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Cuomo: NY must 'dramatically increase' vaccination capacity to meet Biden's goal

A dose of COVID-19 vaccine is prepared to

A dose of COVID-19 vaccine is prepared to be administered at a joint state and federal vaccination site in Buffalo. Credit: Office of Gov. Andrew M. Cuomo / Darren McGee

This story was reported by Matthew Chayes, Bart Jones, David Olson and Nicholas Spangler. It was written by Jones.

The state will have to increase its vaccination capacity to meet a goal set by President Joe Biden making all adults eligible for COVID-19 shots by May 1, Gov. Andrew M. Cuomo said Friday, calling the ramp-up "a logistical undertaking" unlike any his administration has faced.

More than 6 million initial doses have been administered to date in New York, but opening up eligibility to all adult residents would expand the pool of qualifying residents to approximately 15 million people, he said.

"We're going to have to dramatically increase our capacity to do that because we are not at that capacity now," Cuomo said.

His comments came Friday as he faced growing calls for his resignation amid an investigation over sexual harassment allegations.

Biden’s announcement Thursday night "is going to have a major ramification on states’ vaccination capacity," Cuomo said, during a telephonic briefing with reporters.

"The president is now talking about May 1," he added. "We need to have a tremendous increase in our capacity to vaccinate."

While Biden did not promise that everyone would get a vaccine on that day, Cuomo said, "once you tell people they are eligible, then eligibility suggests, 'Now I should be able to get it.' "

De Blasio: Removing travel restrictions 'wrong'

New York City Mayor Bill de Blasio on Friday called on the state to restore its mandate that domestic travelers arriving in New York must quarantine to prevent further spread of the coronavirus.

Cuomo on Thursday announced that people traveling from other states or U.S. territories into New York no longer will be required to quarantine, starting April 1.

"I don't know if this is the state's idea of an April Fool's joke, but it’s absolutely the wrong thing to do," de Blasio said of removing the restriction.

The governor said the move was possible because the number of COVID-19 cases in New York is steadily declining or stabilizing, and more people are getting vaccines. International travelers will remain under the mandate.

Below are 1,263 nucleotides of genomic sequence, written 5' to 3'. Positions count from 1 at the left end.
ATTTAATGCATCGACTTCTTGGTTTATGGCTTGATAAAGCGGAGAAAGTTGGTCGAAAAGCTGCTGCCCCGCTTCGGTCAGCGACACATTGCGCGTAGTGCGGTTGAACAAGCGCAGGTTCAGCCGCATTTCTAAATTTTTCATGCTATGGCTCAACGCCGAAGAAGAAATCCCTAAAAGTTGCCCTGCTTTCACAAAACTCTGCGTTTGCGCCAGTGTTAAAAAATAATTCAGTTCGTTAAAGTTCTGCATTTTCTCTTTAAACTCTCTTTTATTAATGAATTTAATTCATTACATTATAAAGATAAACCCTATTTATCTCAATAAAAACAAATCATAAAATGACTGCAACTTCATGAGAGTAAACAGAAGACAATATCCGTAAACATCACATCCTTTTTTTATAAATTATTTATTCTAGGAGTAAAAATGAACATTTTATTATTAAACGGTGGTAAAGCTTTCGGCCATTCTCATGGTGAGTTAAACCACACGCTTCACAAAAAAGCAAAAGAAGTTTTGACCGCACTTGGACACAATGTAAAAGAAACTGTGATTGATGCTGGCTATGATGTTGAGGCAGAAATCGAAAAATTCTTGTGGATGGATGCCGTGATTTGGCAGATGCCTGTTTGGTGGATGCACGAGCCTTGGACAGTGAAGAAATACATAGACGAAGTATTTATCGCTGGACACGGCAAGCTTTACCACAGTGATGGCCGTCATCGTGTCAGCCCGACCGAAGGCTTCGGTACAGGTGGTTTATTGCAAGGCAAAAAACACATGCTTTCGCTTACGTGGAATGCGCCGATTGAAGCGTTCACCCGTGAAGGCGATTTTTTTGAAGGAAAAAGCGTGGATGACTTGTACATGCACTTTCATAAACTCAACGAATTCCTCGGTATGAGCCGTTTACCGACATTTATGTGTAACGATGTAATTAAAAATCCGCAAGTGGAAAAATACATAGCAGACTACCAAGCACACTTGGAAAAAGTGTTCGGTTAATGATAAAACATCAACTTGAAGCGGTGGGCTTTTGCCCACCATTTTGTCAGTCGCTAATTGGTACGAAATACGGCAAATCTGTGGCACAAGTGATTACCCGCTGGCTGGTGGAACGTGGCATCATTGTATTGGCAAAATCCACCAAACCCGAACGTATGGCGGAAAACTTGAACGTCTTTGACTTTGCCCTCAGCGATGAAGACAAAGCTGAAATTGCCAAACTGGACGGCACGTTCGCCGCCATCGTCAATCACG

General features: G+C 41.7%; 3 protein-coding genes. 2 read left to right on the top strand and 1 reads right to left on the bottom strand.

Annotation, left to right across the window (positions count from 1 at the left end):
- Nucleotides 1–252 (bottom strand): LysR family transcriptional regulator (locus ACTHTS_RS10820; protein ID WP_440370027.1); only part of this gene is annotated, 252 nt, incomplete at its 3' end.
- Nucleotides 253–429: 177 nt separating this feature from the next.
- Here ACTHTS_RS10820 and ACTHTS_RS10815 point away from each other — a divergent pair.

While it will not be mandatory for travelers from other states to quarantine, officials are recommending it as a precaution, Cuomo said.

Jennifer Givner, a spokeswoman for Cuomo, said Friday that New York is following recommendations from the federal Centers for Disease Control and Prevention and that other states including Pennsylvania are doing likewise. She noted that while self-isolating will no longer be mandatory, the state recommends domestic travelers do so.

DeBlasio rejected Cuomo's reasoning immediately on Thursday, and said the city was not consulted even though it is "one of the biggest cities in the world and 43% of the state’s population."

On Friday, DeBlasio and his team continued their attack on Cuomo's plan.

The mayor's senior adviser on the pandemic, Dr. Jay Varma, said that between 5% to 10% of city cases come from travelers. "That may not seem like a lot, but as we know with this disease, even one case can lead to an outbreak and spread," he said.

Flexibility in quarantine rules

Dr. Bruce Polsky, chairman of medicine at NYU Langone Hospital-Long Island and an infectious disease specialist, said Friday that with more and more New Yorkers vaccinated, and the number of new coronavirus cases lower than in the past, "it’s reasonable" to lift the 10-day quarantine on travelers entering New York.

"It’s possible these recommendations may be a little out front of where we are," Polsky said. "That’s one of the concerns that have been raised by some local elected officials. I think we’ll have to see. It’s pretty hard to be terribly critical of this move. Should things increase in terms of COVID cases, you can always go back."

The quarantine hasn’t applied to states that border New York, and travelers could exit the quarantine early with negative coronavirus test results within 72 hours of arriving in New York and on the fourth day of the quarantine.

Polsky said it is key that even though it won’t be required for travelers from other states to quarantine, the health department is still recommending it as a precaution, and mandatory quarantine remains for travelers arriving from abroad.

"There’s still the recommendation that it is prudent to quarantine," he said. "So rather than mandating it, it’s being recommended."

State positivity at 3.11%